To Overcome

Exceptional Servant Handling

The Haskell Servant library is a fantastic way to write web APIs. When you’re implementing the handlers, you either need to write them in the Handler monad, or define a Natural transformation (a way of converting) your choice of monad into the Handler monad. The Handler monad is a newtype around ExceptT ServantErr IO a, where ServantErr is a way of providing errors like 404 -- Not Found or 401 -- Not Authorized, or other non-200 responses, like 302 redirection.

If you’re familiar with ExceptT, this isn’t new to you. You can always use throwError in ExceptT to short-circuit the block and return the given error. Servant handles the ServantErr intelligently, converting it into an appropriate response. For non-ServantErr exceptions, Servant lets the serving backend (typically WAI) handle it, usually by providing a 500 error.

ExceptT e IO antipattern

Perhaps you’ve read Michael Snoyman’s Exceptions Best Practices In Haskell blog post. Perhaps you’re sold on the idea – why bother with ExceptT over IO when IO already can throw runtime errors? Furthermore, maybe you’re concerned with performance – the >>= implementation for ExceptT must do case analysis on the result to determine what to do next. Carter Schonwald’s monad-ste package provides a more efficient way of dealing with exceptions, as it uses GHC’s runtime exception system.

There are various good reasons why you might want to strip ExceptT from your Servant handlers. There are various good reasons why you wouldn’t want to do that. I’m in the first camp – I don’t want ExceptT over IO.

Maybe you don’t even like monad transformers at all, and just want your handlers to be in plain ol’ IO.

stupid expanding brain meme

Well, it turns out, that doesn’t take much code!

Nat Simplification

The servant-server library allows you to use the function enter to provide a conversion function from one monad to another.

Given an API type like:

type API =
  "best-numbers" :> Get '[JSON] [Int]

we can write a handler like this:

server :: IO [Int]
server = do
  now <- getCurrentTime
  let timeInSeconds = utctDayTime now
      wakeUpTime = 8 * 60 * 60
  when (timeInSeconds <= wakeUpTime) $
    throwIO err400 { 
      errBody = "request too early!" 

  return [1,2,3]

This handler returns [1, 2, 3] if it’s awake. But if the current time is less than 8 AM UTCTime, then we throw a 400 error instead. Since ServantErr is an instance of Exception, we’re allowed to throw it in IO using throwIO :: Exception e => e -> IO a. If you’re using the exceptions package, you can use throwM as well.

To hook this up with the serve function, we need to use enter and provide a NT natural transformation/conversion function. The type signature in the documentation is super generic, but ultimately, we’re looking for a function like:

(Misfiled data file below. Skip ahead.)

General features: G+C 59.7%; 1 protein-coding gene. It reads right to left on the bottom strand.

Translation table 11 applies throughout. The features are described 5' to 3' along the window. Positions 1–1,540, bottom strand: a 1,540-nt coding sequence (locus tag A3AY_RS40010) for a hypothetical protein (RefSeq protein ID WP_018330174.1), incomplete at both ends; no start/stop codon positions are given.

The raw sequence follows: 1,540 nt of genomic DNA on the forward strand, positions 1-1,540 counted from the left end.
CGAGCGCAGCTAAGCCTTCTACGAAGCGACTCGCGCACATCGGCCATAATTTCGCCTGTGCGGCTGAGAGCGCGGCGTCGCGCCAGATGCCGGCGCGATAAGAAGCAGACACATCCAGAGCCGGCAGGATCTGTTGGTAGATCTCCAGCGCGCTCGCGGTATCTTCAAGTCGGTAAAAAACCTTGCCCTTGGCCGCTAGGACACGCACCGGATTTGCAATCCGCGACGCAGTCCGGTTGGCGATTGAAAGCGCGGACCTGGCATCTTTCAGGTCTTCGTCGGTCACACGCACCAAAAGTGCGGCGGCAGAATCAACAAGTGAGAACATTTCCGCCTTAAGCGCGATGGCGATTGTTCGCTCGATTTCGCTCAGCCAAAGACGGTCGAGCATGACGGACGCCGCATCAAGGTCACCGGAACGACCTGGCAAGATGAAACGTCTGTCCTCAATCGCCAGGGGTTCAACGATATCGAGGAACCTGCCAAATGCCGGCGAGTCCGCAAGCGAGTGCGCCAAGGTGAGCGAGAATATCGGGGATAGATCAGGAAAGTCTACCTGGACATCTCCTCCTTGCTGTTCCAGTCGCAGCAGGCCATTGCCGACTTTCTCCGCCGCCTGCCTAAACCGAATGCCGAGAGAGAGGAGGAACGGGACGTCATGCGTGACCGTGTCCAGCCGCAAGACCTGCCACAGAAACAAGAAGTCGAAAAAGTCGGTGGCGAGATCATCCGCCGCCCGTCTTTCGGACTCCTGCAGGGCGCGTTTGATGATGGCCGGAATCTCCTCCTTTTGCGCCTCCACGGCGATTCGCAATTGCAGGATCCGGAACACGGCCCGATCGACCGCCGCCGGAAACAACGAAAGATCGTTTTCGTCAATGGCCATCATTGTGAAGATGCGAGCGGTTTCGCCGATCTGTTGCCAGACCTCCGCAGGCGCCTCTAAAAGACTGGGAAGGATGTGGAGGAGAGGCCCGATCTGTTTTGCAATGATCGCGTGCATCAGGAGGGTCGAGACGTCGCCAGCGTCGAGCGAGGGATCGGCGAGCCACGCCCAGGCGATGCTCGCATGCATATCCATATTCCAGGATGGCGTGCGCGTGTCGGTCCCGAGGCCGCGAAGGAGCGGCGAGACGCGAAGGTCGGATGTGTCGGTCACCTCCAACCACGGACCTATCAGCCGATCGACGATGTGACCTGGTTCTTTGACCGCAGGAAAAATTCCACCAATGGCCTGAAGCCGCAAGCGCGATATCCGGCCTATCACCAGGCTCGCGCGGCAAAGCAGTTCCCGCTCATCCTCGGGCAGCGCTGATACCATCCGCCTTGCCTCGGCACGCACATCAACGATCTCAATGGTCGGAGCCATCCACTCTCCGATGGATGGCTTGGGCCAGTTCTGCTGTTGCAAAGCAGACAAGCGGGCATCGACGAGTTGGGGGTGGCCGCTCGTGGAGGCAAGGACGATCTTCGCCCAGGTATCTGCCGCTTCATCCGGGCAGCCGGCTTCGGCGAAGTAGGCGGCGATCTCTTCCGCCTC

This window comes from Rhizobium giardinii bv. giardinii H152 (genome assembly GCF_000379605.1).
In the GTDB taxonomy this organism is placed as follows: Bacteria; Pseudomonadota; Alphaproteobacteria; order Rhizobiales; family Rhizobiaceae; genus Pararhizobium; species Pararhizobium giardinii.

type NaturalTransformation source target
  = forall a. source a -> target a

Or, in English, “a function that converts a source a into a target a that is forbidden from inspecting the a values.” Concretely, for our specific use case, we want:

convert :: IO a -> Handler a

Hole Driven Development

Hole driven development to the rescue! HDD is where you create a type hole and fill it in with your ‘best guess’ based on the surrounding context. Typically you’ll drop another type hole, which allows you to interactively develop with the compiler.

convert :: IO a -> Handler a
convert action = _f

Well, _f gives us a type hole for Handler a, which isn’t surprising. How can we construct a Handler? The Haddocks point us to an exposed constructor, also Handler, which we can use.

convert :: IO a -> Handler a
convert action = Handler _f

Now, _f is ExceptT ServantErr IO a. How do we construct an ExceptT? The Haddocks show that we have a constructor, also called ExceptT, which expects an m (Either e a). So let’s plug that in:

convert :: IO a -> Handler a
convert action = Handler (ExceptT _f)

Now _f is IO (Either ServantErr a). This is where it gets tricky. We know that we have an IO a on hand. If we do a hoogle search for IO a -> IO (Either e a), then we get a bunch of funny results. None of them are exactly right, but there are a lot of variants on try. So let’s hoogle for try!

That gives us this nice definition:

try :: Exception e => IO a -> IO (Either e a)

so let’s plug that in:

convert :: IO a -> Handler a
convert action = Handler (ExceptT (try _f))

Now, _f has the type IO a. And we have an IO a already – it’s the parameter we’ve been passed!

So we can simplify our convert:

convert :: IO a -> Handler a
convert = Handler . ExceptT . try

wrap it in the NT natural transformation newtype:

convert :: IO :~> Handler
convert = NT . Handler . ExceptT . try

and use it in enter:

app :: Application
app = server (Proxy :: Proxy Api) (enter convert handler)

Voila! You’re throwing and catching exceptions in IO, and Servant is still getting the chance to handle them however it wants.